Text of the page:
The stigma around EVs being unable to perform in extreme weather continues to persist, even though in reality electric vehicles are continuing to prove their worth in increasingly rough conditions. A great example of this is the Thomas Built Buses Electric School Bus which has been operating in the town of Tok, Alaska since October 2020.
Tok Transportation paid only $50,000 for the electric school bus (which is worth $400,000) with an Alaskan Energy Authority grant covering the $350,000 balance. The grant also paid for solar panels which are used to charge the bus. Despite being capable of 138 miles per charge, the school bus only covers around 30 miles a day – so range anxiety is never an issue.
Tok Transportation co-owner Gerald Blackard had the following to say about his zero-emissions bus:
“It has not missed a single day of school. COVID didn’t slow it down at all. It is COVID-resistant, I guess you could call it. On January 27th, we had 38 below, the bus’s efficiency that day was 3.46 kilowatts per mile. So this fall, in August-September, we were running between 1.4 and 1.7 kilowatts per mile.”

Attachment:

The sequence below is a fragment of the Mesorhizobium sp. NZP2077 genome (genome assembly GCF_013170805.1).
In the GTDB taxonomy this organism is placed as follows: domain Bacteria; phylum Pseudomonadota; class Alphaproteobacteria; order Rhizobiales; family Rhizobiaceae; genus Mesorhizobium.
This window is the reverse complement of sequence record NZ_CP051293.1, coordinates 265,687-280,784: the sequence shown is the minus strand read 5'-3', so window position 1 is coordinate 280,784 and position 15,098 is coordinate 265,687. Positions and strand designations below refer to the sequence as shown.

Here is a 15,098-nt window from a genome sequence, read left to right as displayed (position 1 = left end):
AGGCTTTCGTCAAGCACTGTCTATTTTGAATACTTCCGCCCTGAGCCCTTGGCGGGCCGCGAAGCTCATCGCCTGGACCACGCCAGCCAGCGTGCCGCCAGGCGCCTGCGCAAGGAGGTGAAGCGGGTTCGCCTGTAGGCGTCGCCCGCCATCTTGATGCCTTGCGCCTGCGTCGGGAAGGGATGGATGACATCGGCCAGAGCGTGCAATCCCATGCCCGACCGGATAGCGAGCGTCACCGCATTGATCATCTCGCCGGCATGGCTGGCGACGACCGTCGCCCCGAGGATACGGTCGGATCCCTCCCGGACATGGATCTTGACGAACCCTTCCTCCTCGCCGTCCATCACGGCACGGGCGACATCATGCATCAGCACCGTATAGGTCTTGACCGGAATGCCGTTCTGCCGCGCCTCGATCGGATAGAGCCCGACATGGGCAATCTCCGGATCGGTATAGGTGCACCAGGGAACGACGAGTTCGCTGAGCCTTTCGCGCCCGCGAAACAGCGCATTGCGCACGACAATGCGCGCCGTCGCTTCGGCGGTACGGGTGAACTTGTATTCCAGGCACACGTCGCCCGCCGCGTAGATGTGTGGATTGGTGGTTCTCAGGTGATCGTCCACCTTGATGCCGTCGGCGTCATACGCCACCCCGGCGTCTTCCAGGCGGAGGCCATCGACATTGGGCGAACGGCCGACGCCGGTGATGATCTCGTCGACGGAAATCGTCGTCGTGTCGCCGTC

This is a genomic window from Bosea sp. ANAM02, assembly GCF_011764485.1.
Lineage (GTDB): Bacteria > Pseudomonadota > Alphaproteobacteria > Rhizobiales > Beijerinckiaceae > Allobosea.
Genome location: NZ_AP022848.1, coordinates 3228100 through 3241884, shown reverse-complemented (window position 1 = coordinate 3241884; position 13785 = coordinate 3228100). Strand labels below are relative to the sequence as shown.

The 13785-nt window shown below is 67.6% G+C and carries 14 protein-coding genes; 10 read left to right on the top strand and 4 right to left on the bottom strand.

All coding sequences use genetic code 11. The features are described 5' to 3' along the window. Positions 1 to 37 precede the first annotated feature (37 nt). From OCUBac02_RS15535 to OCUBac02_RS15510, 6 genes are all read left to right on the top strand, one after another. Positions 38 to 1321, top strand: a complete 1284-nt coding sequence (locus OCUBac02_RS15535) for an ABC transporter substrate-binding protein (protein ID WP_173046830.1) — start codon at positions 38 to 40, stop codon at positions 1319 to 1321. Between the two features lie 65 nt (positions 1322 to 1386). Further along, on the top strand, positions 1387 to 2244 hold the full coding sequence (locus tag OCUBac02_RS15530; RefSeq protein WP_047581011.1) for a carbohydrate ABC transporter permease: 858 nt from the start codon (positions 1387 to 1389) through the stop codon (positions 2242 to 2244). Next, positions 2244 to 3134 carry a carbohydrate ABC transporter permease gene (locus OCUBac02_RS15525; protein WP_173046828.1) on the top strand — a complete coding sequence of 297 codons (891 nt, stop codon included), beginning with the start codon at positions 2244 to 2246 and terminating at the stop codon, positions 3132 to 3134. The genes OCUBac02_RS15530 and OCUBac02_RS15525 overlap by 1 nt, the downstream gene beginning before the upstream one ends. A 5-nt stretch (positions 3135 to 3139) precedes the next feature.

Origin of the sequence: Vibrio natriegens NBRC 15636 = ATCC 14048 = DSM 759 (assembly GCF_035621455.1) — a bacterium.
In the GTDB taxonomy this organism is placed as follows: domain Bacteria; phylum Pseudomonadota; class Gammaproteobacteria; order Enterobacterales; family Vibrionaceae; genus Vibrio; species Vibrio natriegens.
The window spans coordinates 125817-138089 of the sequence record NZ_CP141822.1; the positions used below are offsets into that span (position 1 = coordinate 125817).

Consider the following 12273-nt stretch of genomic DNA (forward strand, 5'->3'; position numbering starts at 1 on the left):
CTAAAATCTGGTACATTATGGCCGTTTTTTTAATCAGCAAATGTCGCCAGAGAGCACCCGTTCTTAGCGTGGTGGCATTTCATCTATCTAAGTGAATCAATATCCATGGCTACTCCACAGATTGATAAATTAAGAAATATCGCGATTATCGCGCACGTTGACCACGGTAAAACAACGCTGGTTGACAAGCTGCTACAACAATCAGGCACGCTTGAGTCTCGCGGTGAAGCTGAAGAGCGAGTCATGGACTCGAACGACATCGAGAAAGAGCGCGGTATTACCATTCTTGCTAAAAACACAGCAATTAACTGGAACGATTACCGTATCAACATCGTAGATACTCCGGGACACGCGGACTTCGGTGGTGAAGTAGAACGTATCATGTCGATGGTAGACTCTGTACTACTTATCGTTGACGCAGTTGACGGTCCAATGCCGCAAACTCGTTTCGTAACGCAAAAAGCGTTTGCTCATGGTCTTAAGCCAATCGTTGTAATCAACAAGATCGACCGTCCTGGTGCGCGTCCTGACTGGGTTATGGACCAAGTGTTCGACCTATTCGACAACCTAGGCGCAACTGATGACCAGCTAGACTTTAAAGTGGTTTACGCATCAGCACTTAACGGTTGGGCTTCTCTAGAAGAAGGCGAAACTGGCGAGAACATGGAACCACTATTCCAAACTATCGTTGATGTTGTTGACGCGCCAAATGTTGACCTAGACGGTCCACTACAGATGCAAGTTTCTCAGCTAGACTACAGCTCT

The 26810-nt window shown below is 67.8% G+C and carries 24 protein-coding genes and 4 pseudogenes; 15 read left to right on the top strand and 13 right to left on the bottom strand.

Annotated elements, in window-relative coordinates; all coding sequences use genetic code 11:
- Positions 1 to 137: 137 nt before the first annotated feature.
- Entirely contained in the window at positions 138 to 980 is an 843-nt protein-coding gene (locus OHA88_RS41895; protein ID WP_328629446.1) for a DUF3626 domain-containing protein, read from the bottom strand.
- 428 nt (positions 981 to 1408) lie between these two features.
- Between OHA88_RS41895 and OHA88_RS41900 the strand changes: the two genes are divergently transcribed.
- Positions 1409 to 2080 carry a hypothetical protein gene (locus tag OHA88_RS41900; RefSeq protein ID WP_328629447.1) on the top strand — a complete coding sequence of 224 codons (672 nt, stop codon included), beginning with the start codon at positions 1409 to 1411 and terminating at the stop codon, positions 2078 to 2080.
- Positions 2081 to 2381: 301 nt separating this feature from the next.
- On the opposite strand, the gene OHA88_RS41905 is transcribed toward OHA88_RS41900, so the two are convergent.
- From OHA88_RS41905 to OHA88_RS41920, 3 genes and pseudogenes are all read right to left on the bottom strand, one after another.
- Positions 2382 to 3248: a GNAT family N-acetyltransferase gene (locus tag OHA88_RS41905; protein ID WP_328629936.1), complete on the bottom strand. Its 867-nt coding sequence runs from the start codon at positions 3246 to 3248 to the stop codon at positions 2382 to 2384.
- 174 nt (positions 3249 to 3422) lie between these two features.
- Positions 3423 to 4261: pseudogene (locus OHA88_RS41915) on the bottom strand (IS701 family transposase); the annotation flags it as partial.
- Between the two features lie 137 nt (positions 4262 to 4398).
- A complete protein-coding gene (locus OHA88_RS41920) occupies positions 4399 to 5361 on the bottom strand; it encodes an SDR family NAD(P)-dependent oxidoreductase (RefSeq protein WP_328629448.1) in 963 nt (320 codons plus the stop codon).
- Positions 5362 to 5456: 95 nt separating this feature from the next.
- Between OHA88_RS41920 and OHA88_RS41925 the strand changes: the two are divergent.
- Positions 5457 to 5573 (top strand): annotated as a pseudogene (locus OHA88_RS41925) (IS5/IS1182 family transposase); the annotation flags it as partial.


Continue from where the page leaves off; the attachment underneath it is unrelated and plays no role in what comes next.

Blackard shares the data he collects on the bus with the energy authority, as well as local non-profit organizations. Despite the success of Tok's electric bus over the past year, it remains the only one of its kind in Alaska. Hopefully success stories like this one will encourage more remote northern school districts to make the switch to electric, especially when you consider an electric school bus is over half as cheap to run as a traditional one.